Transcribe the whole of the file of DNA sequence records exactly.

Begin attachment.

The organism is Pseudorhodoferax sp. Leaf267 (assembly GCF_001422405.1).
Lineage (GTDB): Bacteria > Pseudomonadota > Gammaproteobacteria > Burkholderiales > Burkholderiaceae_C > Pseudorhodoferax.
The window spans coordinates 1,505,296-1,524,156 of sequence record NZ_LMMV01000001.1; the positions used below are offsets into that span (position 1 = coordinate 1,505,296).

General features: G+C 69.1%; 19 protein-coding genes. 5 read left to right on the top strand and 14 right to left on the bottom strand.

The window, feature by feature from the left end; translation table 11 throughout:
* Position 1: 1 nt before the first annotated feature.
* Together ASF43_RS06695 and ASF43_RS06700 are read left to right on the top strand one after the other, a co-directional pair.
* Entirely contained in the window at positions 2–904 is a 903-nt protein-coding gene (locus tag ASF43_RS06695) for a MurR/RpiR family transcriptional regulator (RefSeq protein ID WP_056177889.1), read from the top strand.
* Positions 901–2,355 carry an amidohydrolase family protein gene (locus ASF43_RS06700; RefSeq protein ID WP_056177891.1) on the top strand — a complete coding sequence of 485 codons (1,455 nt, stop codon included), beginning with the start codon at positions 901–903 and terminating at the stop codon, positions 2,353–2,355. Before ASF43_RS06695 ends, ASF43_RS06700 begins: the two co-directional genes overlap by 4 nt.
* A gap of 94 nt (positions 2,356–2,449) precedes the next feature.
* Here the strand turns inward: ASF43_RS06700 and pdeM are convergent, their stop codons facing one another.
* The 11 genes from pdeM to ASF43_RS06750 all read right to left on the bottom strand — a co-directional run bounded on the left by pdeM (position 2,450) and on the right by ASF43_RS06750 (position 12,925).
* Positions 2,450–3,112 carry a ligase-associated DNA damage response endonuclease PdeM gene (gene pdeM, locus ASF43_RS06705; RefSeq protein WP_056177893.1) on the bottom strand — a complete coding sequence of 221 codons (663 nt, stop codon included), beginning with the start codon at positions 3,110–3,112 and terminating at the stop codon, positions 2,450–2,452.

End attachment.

The organism is Pseudorhodoferax sp. Leaf267 (assembly GCF_001422405.1).
Lineage (GTDB): Bacteria > Pseudomonadota > Gammaproteobacteria > Burkholderiales > Burkholderiaceae_C > Pseudorhodoferax.
The window spans coordinates 1,505,296-1,524,156 of sequence record NZ_LMMV01000001.1; the positions used below are offsets into that span (position 1 = coordinate 1,505,296).

General features: G+C 69.1%; 19 protein-coding genes. 5 read left to right on the top strand and 14 right to left on the bottom strand.

The window, feature by feature from the left end; translation table 11 throughout:
* Position 1: 1 nt before the first annotated feature.
* Together ASF43_RS06695 and ASF43_RS06700 are read left to right on the top strand one after the other, a co-directional pair.
* Entirely contained in the window at positions 2–904 is a 903-nt protein-coding gene (locus tag ASF43_RS06695) for a MurR/RpiR family transcriptional regulator (RefSeq protein ID WP_056177889.1), read from the top strand.
* Positions 901–2,355 carry an amidohydrolase family protein gene (locus ASF43_RS06700; RefSeq protein ID WP_056177891.1) on the top strand — a complete coding sequence of 485 codons (1,455 nt, stop codon included), beginning with the start codon at positions 901–903 and terminating at the stop codon, positions 2,353–2,355. Before ASF43_RS06695 ends, ASF43_RS06700 begins: the two co-directional genes overlap by 4 nt.
* A gap of 94 nt (positions 2,356–2,449) precedes the next feature.
* Here the strand turns inward: ASF43_RS06700 and pdeM are convergent, their stop codons facing one another.
* The 11 genes from pdeM to ASF43_RS06750 all read right to left on the bottom strand — a co-directional run bounded on the left by pdeM (position 2,450) and on the right by ASF43_RS06750 (position 12,925).
* Positions 2,450–3,112 carry a ligase-associated DNA damage response endonuclease PdeM gene (gene pdeM, locus ASF43_RS06705; RefSeq protein WP_056177893.1) on the bottom strand — a complete coding sequence of 221 codons (663 nt, stop codon included), beginning with the start codon at positions 3,110–3,112 and terminating at the stop codon, positions 2,450–2,452.